Individuals need to be supported through ‘learning time’ to enable them to find the answers to challenges that arise during the working day and to implement new skills and behaviours. This not only means that they need space and time for personal change (and this can be very difficult to justify in the Professional Services sector with time charging models) but there also needs to be support along the learning curve. If a blame culture is present in a team or organisation then individuals will always find it tremendously difficult to implement learning.

Linking learning to performance and progression management systems


Building on the above point, learning has to be a core part of the systems that underpin performance management. This means ensuring that individuals reflect on how they have taken learning and turned it into performance improvement, ensuring that line managers ask the right questions to identify real-time learning needs and longer term development aspirations, and ensuring there is clarity of the learning ‘requirements’ for progression.

There is an old saying that ‘measures drive behaviours’ so thought needs to be given to creating effective KPIs and measures, linked to learning outcomes, that will incentivise individuals and teams to action new behaviours.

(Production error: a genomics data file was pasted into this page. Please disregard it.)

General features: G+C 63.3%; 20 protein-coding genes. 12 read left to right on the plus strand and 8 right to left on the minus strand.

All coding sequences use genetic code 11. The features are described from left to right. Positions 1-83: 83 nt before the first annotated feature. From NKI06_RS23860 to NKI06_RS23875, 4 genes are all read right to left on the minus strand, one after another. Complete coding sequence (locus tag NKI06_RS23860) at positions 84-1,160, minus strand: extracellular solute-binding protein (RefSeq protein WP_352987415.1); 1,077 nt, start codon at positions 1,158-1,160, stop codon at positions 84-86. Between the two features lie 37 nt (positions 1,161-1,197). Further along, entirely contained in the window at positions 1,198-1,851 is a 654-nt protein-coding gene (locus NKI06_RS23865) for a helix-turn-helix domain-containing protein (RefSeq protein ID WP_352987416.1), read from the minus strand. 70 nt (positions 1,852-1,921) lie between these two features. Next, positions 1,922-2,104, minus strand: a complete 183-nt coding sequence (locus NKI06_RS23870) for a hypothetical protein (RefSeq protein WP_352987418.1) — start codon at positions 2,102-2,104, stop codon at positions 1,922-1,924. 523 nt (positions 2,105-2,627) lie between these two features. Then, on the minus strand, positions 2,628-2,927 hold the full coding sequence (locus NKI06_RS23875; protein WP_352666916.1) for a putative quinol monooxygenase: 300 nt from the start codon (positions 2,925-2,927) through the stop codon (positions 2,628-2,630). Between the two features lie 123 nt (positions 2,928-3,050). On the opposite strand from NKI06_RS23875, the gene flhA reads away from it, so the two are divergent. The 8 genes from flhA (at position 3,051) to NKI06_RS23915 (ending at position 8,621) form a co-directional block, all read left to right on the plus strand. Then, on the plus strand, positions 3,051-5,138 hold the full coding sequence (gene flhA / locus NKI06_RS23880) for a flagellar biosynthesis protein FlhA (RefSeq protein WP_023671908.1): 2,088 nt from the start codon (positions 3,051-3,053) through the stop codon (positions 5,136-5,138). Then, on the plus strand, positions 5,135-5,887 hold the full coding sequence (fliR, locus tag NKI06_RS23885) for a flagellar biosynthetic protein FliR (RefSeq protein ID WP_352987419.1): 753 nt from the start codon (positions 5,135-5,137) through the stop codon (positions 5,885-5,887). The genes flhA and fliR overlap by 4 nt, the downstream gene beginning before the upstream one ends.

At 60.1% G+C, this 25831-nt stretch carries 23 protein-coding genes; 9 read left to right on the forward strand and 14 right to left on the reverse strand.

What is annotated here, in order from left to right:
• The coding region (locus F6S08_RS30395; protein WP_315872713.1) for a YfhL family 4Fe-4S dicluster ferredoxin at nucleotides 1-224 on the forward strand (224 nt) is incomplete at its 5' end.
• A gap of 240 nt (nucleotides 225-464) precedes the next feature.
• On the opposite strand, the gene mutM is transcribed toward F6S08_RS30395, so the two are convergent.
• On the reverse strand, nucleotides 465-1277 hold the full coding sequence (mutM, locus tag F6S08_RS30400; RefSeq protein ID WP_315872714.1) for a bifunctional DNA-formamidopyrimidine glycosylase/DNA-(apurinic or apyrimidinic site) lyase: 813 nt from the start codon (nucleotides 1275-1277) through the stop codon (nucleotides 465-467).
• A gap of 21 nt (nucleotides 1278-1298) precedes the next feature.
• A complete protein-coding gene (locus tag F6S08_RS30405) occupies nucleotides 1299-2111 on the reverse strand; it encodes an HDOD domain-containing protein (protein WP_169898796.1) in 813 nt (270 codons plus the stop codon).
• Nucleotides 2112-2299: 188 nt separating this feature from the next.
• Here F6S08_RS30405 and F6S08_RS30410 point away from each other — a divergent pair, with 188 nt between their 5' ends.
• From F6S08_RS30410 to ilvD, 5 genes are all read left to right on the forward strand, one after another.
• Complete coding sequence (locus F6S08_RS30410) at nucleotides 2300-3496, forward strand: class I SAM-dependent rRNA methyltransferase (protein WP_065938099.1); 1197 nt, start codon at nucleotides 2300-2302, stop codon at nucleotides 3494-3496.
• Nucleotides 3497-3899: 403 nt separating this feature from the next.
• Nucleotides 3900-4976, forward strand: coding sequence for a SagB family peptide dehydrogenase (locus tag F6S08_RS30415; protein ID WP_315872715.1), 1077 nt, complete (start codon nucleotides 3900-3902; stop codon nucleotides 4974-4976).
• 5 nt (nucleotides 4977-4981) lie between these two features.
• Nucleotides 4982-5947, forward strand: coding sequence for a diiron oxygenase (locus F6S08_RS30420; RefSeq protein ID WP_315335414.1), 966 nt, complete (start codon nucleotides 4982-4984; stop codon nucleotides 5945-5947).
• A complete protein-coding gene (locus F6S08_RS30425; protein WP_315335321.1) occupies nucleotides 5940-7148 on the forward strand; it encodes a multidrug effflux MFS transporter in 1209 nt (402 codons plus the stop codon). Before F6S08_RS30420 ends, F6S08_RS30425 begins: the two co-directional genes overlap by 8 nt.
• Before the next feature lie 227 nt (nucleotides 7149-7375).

For example, we recently ran a programme for a team of client facing professionals with the brief to help them develop a key client approach. This meant getting closer to key clients, ‘walking in their shoes’ and helping them to navigate the future. It also involved scanning the horizon for ideas on how change may impact their businesses. All of the delegates walked away with an action plan and with an individual performance measure around ‘number of strategic ideas presented to key clients’.

What all this does is create a sense of accountability. There is a clear carrot for growing performance through applying learning, and if it forms a major part of performance conversations and appraisals then there is a clear consequence of not taking advantage of learning opportunities and/or not embedding learning.